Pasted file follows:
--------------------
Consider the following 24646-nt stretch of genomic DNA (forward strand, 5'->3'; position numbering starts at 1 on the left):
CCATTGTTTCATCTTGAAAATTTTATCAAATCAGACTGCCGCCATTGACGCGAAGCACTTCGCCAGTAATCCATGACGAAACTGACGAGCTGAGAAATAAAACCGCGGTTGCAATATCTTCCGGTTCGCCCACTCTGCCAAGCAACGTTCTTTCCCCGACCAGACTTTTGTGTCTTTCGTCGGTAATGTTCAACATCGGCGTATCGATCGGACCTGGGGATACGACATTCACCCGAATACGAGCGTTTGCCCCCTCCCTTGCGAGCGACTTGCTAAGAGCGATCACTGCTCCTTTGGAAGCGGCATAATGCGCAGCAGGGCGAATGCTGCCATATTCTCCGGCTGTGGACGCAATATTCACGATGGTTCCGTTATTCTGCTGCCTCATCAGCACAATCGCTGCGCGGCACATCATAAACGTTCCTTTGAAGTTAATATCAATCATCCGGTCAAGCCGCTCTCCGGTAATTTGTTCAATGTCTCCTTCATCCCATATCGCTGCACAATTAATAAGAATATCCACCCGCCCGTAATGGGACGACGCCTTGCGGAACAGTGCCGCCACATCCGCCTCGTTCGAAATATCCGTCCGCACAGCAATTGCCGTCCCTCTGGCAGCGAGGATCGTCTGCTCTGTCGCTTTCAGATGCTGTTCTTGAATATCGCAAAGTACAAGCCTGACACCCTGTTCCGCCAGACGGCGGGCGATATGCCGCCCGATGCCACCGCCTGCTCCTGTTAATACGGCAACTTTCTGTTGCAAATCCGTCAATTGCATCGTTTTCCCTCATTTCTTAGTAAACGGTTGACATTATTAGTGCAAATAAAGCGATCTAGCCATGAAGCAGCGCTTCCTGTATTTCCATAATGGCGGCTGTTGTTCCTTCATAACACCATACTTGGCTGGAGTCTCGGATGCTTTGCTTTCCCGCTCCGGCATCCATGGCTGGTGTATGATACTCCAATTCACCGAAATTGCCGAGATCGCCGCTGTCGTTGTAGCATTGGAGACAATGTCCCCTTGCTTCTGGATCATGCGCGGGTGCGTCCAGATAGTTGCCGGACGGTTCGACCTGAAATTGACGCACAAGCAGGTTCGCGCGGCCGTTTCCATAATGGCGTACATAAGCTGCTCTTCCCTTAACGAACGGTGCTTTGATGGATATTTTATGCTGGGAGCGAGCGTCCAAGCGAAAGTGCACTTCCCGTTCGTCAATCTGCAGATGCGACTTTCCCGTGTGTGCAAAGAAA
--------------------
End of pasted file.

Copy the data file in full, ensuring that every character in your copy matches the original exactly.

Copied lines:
Consider the following 24646-nt stretch of genomic DNA (forward strand, 5'->3'; position numbering starts at 1 on the left):
CCATTGTTTCATCTTGAAAATTTTATCAAATCAGACTGCCGCCATTGACGCGAAGCACTTCGCCAGTAATCCATGACGAAACTGACGAGCTGAGAAATAAAACCGCGGTTGCAATATCTTCCGGTTCGCCCACTCTGCCAAGCAACGTTCTTTCCCCGACCAGACTTTTGTGTCTTTCGTCGGTAATGTTCAACATCGGCGTATCGATCGGACCTGGGGATACGACATTCACCCGAATACGAGCGTTTGCCCCCTCCCTTGCGAGCGACTTGCTAAGAGCGATCACTGCTCCTTTGGAAGCGGCATAATGCGCAGCAGGGCGAATGCTGCCATATTCTCCGGCTGTGGACGCAATATTCACGATGGTTCCGTTATTCTGCTGCCTCATCAGCACAATCGCTGCGCGGCACATCATAAACGTTCCTTTGAAGTTAATATCAATCATCCGGTCAAGCCGCTCTCCGGTAATTTGTTCAATGTCTCCTTCATCCCATATCGCTGCACAATTAATAAGAATATCCACCCGCCCGTAATGGGACGACGCCTTGCGGAACAGTGCCGCCACATCCGCCTCGTTCGAAATATCCGTCCGCACAGCAATTGCCGTCCCTCTGGCAGCGAGGATCGTCTGCTCTGTCGCTTTCAGATGCTGTTCTTGAATATCGCAAAGTACAAGCCTGACACCCTGTTCCGCCAGACGGCGGGCGATATGCCGCCCGATGCCACCGCCTGCTCCTGTTAATACGGCAACTTTCTGTTGCAAATCCGTCAATTGCATCGTTTTCCCTCATTTCTTAGTAAACGGTTGACATTATTAGTGCAAATAAAGCGATCTAGCCATGAAGCAGCGCTTCCTGTATTTCCATAATGGCGGCTGTTGTTCCTTCATAACACCATACTTGGCTGGAGTCTCGGATGCTTTGCTTTCCCGCTCCGGCATCCATGGCTGGTGTATGATACTCCAATTCACCGAAATTGCCGAGATCGCCGCTGTCGTTGTAGCATTGGAGACAATGTCCCCTTGCTTCTGGATCATGCGCGGGTGCGTCCAGATAGTTGCCGGACGGTTCGACCTGAAATTGACGCACAAGCAGGTTCGCGCGGCCGTTTCCATAATGGCGTACATAAGCTGCTCTTCCCTTAACGAACGGTGCTTTGATGGATATTTTATGCTGGGAGCGAGCGTCCAAGCGAAAGTGCACTTCCCGTTCGTCAATCTGCAGATGCGACTTTCCCGTGTGTGCAAAGAAA